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Cleveland’s hands grew so sore from receiving-line handshakes that he held them behind his back, bowing to well-wishers who reached out to touch his suit. The president was discovering his country through his own eyes – even as the idea of personally engaging a president was expanding to Americans outside of Washington.
Roosevelt goes abroad
Theodore Roosevelt’s 1906 trip to Panama broke a presidential taboo on traveling abroad, a byproduct of geographic isolation and distrust of foreign monarchies. (“His Voyage Violates the Traditions of the United States for Over a Hundred Years,” read a New York Times headline.) Roosevelt staved off boredom on the battleship Louisiana by reading and walking the decks. Stopping to tour Puerto Rico on his return, his car had to be dragged across a river by oxen.
Roosevelt’s successor William Howard Taft was an enthusiast for the emerging automobile (though congressional funding for the first two White House cars came only after protests from representatives such as Thetus Sims, who dubbed cars “a genuine, all-around nuisance”). Taft was the first president to attend an auto show, and President Woodrow Wilson and first lady Edith Wilson shared a box at the Washington Nationals opener with the president of the American Automobile Association.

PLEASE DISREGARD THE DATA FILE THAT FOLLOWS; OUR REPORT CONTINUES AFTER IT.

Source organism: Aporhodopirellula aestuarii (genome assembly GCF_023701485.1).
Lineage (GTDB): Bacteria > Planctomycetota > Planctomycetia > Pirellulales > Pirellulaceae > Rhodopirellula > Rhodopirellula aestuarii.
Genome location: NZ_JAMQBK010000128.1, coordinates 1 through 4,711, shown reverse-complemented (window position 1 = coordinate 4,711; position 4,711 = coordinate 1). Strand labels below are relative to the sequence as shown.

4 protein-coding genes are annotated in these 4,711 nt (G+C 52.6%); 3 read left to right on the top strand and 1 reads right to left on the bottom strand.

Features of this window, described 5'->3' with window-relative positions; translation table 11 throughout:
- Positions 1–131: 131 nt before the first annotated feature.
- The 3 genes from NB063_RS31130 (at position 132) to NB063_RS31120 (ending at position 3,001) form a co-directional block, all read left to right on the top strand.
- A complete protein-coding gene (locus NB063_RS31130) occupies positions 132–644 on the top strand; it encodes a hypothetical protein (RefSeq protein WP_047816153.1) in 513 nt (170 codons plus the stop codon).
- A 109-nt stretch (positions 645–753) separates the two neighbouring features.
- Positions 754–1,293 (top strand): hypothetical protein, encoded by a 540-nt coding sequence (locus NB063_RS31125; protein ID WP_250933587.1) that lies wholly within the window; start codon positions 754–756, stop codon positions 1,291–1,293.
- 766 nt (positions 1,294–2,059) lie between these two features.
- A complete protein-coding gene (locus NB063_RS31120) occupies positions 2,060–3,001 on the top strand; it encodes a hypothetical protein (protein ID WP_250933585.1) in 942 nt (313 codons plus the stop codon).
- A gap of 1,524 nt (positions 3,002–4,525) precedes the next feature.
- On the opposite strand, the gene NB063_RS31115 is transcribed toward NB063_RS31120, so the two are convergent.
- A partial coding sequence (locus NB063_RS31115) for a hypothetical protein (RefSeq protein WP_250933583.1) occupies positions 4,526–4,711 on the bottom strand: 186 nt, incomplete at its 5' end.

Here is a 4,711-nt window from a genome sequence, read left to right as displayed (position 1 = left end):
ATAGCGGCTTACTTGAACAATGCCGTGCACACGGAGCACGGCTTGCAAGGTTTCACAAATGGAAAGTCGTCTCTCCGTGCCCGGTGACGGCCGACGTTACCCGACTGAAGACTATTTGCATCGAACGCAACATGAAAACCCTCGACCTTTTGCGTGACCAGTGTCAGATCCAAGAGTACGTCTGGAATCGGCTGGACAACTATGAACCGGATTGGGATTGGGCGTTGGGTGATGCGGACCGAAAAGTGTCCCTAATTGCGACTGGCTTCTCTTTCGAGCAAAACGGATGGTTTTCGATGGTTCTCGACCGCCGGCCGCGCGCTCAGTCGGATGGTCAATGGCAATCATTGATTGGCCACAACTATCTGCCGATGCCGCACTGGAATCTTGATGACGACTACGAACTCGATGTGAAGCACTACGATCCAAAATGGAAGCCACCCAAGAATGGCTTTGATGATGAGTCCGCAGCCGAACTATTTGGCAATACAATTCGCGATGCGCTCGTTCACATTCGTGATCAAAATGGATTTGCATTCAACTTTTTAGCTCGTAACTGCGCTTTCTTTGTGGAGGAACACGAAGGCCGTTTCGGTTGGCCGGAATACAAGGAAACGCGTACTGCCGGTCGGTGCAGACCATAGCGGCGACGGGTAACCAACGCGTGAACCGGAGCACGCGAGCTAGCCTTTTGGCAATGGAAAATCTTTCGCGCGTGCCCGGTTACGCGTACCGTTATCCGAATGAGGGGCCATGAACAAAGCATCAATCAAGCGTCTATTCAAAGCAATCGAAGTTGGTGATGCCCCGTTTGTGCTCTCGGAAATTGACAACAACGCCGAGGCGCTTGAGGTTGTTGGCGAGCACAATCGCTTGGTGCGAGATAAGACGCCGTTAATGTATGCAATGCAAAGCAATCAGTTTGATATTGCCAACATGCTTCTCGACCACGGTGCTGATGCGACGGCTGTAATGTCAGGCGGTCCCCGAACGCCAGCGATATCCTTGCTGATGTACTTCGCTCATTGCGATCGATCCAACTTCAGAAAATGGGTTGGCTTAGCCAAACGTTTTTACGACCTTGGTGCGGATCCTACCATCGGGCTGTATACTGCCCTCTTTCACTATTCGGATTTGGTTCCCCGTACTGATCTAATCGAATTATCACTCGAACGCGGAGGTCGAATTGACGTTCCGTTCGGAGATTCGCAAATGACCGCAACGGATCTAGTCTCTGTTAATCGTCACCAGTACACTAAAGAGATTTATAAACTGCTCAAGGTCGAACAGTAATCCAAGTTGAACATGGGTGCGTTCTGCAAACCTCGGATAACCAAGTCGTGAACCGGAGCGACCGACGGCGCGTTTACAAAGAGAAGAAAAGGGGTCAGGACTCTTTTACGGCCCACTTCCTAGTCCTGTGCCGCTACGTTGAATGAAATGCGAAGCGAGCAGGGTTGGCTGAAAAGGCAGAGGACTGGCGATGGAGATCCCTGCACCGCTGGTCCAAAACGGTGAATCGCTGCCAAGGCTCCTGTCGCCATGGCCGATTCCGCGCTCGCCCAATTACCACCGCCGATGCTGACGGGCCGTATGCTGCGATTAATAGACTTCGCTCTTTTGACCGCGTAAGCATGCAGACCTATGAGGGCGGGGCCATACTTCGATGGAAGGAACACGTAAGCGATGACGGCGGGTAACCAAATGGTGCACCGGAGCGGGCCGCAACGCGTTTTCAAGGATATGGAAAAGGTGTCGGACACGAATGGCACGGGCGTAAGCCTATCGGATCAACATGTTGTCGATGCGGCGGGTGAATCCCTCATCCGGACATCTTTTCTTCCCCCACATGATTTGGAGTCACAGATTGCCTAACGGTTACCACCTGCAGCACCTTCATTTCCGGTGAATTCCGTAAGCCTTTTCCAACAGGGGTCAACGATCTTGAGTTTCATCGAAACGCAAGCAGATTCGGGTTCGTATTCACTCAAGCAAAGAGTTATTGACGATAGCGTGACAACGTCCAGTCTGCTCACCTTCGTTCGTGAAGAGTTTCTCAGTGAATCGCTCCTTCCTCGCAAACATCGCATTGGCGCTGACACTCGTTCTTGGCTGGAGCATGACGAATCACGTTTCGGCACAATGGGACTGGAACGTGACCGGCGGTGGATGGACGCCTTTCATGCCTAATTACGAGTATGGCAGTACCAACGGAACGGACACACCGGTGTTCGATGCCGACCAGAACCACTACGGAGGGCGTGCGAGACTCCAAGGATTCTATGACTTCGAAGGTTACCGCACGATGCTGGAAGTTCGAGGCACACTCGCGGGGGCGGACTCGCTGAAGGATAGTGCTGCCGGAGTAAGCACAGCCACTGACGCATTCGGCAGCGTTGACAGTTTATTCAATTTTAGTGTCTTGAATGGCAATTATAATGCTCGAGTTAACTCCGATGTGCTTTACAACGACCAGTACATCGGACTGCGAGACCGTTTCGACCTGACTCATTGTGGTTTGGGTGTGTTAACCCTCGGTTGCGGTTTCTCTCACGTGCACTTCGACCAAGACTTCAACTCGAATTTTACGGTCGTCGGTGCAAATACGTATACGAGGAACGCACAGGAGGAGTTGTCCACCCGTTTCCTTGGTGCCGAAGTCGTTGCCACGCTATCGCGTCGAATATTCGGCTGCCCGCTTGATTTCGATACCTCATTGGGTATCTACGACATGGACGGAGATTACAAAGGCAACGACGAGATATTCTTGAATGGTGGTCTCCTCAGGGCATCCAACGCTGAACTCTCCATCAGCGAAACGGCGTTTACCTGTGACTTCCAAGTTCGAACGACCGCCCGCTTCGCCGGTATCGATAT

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By 1921, Warren G. Harding became the first president to forgo a horse in favor of a car in his inaugural parade, a Packard Twin 6. (But even in more modern times, horse-drawn caissons were used in the funeral processions of Presidents John Kennedy and Ronald Reagan.)
World War II brings caution to travel
World War II brought more security precautions to presidential transportation. The Secret Service switched to armored limousines. A private rail car for President Franklin Roosevelt was fitted with protective steel plates from top to bottom, weighing in at 285,000 pounds – the heaviest ever built in the United States. By 2009, President Barack Obama was riding in a heavily armored DTS Cadillac – dubbed “The Beast” – that took two years to build, with encrypted secure communications and a fold-out desk for work.